The Computer Fraud and Abuse Act (sometimes referred to as the “CFAA”), 18 U.S.C. § 1030, is a federal law that prohibits access a computer and obtaining information without authorization or by exceeding authorized access. The statute (at section 1030(a)(2)(C)) states that whoever “intentionally accesses a computer without authorization or exceeds authorization and thereby obtains … information from any protected computer[,] if the conduct involved an interstate or foreign communication … shall be punished.” Although the CFAA is mainly a criminal statute, it also has a civil remedies applicable to business and employment litigation. The statute (at 18 U.S.C. § 1030(g)) states that “any person who suffers damage or loss [as a result of a violation] … may maintain a civil action … for compensatory damages and injunctive relief or equitable relief.” Peter Mavrick is a Fort Lauderdale business litigation attorney, and represents clients in business litigation in Miami, Boca Raton, and Palm Beach. The Mavrick Law Firm represents businesses and their owners in breach of contract litigation and related claims of fraud, non-compete agreement litigation, trade secret litigation, trademark infringement litigation, employment law, and other legal disputes in federal and state courts and in arbitration.
A great deal of court litigation has been fought over whether the CFAA applies to situations where an employee was fully authorized to access and obtain certain information over a computer network, and then uses that network access for an illicit purpose such as for a competitor’s benefit. Employers have argued that its employees are authorized to use their work computers only conducting company business, not for the benefit of a competitive business venture. A problem with the CFAA is that the statute does not define the ambiguous wording “without authorization.” Federal courts have a split in authority concerning whether an employee with an improper purpose may be held civilly liable under the CFAA for acquiring computer information that is otherwise permitted to the employee in the course of his employment.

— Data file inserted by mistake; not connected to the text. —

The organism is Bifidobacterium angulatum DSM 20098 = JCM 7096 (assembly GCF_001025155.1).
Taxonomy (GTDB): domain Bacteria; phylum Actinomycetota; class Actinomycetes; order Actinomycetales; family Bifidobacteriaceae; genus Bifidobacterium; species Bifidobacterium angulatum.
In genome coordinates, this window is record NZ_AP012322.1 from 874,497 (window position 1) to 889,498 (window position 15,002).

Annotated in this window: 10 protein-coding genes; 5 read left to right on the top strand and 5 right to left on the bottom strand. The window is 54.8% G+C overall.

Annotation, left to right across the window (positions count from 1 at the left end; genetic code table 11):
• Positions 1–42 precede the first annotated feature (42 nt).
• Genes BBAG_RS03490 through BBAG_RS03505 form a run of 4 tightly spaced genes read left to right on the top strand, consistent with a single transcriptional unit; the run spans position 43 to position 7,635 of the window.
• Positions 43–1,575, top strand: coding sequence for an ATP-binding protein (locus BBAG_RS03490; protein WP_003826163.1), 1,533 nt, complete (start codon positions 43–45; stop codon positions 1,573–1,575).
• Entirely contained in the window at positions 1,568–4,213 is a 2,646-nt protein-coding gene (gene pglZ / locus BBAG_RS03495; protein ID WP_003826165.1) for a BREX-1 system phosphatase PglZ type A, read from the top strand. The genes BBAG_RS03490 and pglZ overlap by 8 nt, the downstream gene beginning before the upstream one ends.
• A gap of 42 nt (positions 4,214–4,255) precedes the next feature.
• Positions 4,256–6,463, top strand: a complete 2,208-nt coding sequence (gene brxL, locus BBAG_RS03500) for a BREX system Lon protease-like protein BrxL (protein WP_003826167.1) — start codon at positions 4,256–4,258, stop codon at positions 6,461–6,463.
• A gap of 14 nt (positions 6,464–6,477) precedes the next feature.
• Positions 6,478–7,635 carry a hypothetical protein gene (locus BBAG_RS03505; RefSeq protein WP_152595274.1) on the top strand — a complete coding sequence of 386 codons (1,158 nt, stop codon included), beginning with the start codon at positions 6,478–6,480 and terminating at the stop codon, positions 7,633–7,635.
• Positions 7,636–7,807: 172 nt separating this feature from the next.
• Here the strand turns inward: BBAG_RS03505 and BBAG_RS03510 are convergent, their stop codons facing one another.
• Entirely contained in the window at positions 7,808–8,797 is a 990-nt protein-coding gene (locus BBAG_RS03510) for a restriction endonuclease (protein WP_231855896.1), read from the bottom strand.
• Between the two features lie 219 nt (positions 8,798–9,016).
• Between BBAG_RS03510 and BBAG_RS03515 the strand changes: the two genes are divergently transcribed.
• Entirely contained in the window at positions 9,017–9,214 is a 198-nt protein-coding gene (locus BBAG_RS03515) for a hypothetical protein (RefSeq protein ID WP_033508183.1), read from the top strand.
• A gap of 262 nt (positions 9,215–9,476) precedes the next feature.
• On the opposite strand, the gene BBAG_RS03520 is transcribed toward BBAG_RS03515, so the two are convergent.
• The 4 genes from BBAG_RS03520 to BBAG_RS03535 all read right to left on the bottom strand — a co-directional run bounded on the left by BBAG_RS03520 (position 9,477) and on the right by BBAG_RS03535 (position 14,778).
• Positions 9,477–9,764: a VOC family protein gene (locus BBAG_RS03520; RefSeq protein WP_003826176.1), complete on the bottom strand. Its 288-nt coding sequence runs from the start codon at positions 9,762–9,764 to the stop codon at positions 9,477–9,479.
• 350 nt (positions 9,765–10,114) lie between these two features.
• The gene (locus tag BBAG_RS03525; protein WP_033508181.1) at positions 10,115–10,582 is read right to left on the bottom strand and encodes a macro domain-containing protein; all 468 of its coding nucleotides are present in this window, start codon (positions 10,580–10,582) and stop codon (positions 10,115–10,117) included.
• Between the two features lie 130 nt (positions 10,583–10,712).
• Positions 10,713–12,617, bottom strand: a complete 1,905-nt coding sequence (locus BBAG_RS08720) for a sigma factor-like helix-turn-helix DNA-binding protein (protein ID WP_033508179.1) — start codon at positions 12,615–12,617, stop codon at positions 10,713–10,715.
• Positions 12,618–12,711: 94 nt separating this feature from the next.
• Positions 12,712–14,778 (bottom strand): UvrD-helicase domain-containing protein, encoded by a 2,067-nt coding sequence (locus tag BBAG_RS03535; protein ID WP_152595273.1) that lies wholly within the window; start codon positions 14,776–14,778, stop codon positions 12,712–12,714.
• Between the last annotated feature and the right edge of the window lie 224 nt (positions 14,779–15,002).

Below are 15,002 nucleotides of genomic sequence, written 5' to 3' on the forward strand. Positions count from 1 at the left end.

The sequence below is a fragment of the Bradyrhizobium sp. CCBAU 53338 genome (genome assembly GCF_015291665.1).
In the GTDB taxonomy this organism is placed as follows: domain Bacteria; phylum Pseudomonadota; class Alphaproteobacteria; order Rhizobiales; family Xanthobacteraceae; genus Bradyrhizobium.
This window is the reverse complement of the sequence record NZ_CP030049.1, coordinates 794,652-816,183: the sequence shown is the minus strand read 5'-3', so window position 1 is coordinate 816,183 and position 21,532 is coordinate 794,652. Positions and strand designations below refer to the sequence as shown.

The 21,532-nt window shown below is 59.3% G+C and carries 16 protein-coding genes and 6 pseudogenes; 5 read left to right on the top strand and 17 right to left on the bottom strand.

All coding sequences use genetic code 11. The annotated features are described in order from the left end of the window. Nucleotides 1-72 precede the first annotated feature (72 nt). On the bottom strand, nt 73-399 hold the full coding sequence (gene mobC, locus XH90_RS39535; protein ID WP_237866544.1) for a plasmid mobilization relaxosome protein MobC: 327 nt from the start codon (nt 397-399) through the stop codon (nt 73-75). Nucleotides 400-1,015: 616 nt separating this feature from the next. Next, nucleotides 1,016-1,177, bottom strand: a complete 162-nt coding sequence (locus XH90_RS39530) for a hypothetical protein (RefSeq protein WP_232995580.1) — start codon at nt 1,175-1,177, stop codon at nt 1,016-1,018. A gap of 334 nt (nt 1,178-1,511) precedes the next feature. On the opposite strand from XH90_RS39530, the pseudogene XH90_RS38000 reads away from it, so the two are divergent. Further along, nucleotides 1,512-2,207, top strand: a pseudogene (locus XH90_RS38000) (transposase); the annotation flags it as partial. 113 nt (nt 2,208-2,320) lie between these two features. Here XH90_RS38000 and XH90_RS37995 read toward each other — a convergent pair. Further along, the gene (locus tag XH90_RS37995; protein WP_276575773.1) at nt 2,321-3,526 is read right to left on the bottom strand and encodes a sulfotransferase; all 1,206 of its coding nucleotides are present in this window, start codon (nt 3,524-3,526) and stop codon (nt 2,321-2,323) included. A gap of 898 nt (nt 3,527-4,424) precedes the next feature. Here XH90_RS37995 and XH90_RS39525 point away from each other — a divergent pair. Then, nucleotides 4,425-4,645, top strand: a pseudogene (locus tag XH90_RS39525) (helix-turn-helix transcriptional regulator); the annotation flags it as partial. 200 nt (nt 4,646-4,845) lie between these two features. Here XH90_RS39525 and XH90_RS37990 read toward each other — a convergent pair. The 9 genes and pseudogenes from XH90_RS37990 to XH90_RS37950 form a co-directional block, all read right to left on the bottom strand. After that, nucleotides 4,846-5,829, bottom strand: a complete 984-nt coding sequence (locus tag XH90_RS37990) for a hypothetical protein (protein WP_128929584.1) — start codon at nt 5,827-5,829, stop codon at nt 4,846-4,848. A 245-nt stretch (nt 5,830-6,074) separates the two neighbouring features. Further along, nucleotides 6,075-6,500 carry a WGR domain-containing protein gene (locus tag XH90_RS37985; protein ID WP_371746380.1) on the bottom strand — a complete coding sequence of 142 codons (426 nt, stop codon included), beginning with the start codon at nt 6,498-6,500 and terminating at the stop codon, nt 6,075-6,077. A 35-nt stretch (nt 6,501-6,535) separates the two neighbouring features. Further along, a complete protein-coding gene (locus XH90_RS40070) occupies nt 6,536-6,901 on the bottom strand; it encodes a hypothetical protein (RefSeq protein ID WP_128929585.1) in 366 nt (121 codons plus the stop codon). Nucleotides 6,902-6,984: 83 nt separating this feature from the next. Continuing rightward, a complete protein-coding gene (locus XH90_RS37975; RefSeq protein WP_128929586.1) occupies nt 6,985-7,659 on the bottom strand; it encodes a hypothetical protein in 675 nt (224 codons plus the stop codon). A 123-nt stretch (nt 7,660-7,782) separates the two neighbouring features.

One line of authority has relied on the Restatement (Second) of Agency § 112, which explains that “[t]he authority of an agent terminates if, without knowledge of the principal, he acquires [an] adverse interest or if he is otherwise guilty of a serious breach of loyalty to the principal.” Courts following this line of authority have concluded there is a CFAA violation when an employee misuses his authority to access information on the employer’s computer network to to benefit someone other than the employer. For example, in Int’l Airport Centers, L.L.C. v. Citrin, 440 F.3d 418 (7th Cir. 2006), the United States Court of Appeals For The Seventh Circuit held that “Citrin violated [the CFAA because] his authorization to access the laptop terminated when, having already engaged in misconduct and decided to quit IAC in violation of his employment contract, he resolved to destroy files that incriminated himself and other files that were also the property of his employer, in violation of the duty of loyalty that agency law imposes on an employee.” Similarly, in a trade secret misappropriation lawsuit, the federal district court in Shurgard Storage Centers, Inc. v. Safeguard Self Storage, Inc., 119 F.Supp.2d 1121 (W.D. Wash. 2000), concluded the employer properly stated a claim under the CFAA against an employee who had “full access” to the employer’s computers, but who used that access to misappropriate trade secrets to benefit a competitor.
A second line of authority, however, has opted for a less expansive interpretation of the statutory wording “without authorization.” These courts have held that “without authorization” generally means only misconduct by “outsiders” of the business who never had authority to access the business’ computer in the first place. The United States District Court for the Southern District of Florida, in the case In re America Online, Inc., 168 F.Supp.2d 1359 (S.D. Fla. 2001), concluded that the statutory wording “without authorization” “contemplate[s] a situation where an outsider, or someone without authorization, accesses a computer.” Likewise, Int’l Ass’n of Machinists & Aero. Workers v. Werner-Matsuda, 390 FSupp.2d 479 (D.Md. 2005), explained that, “[t]hus, to the extent that Werner-Masuda may have breached the Registration Agreement by using the information obtained for purposes contrary to the policies established by the IAM Constitution, it does not follow, as a matter of law, that she was not authorized to access the information, or that she did so in excess of her authorization in violation of the … CFAA.”
Peter Mavrick is a Fort Lauderdale business litigation lawyer. The Mavrick Law Firm represents clients in Miami, Boca Raton, and Palm Beach. This article does not serve as a substitute for legal advice tailored to a particular situation.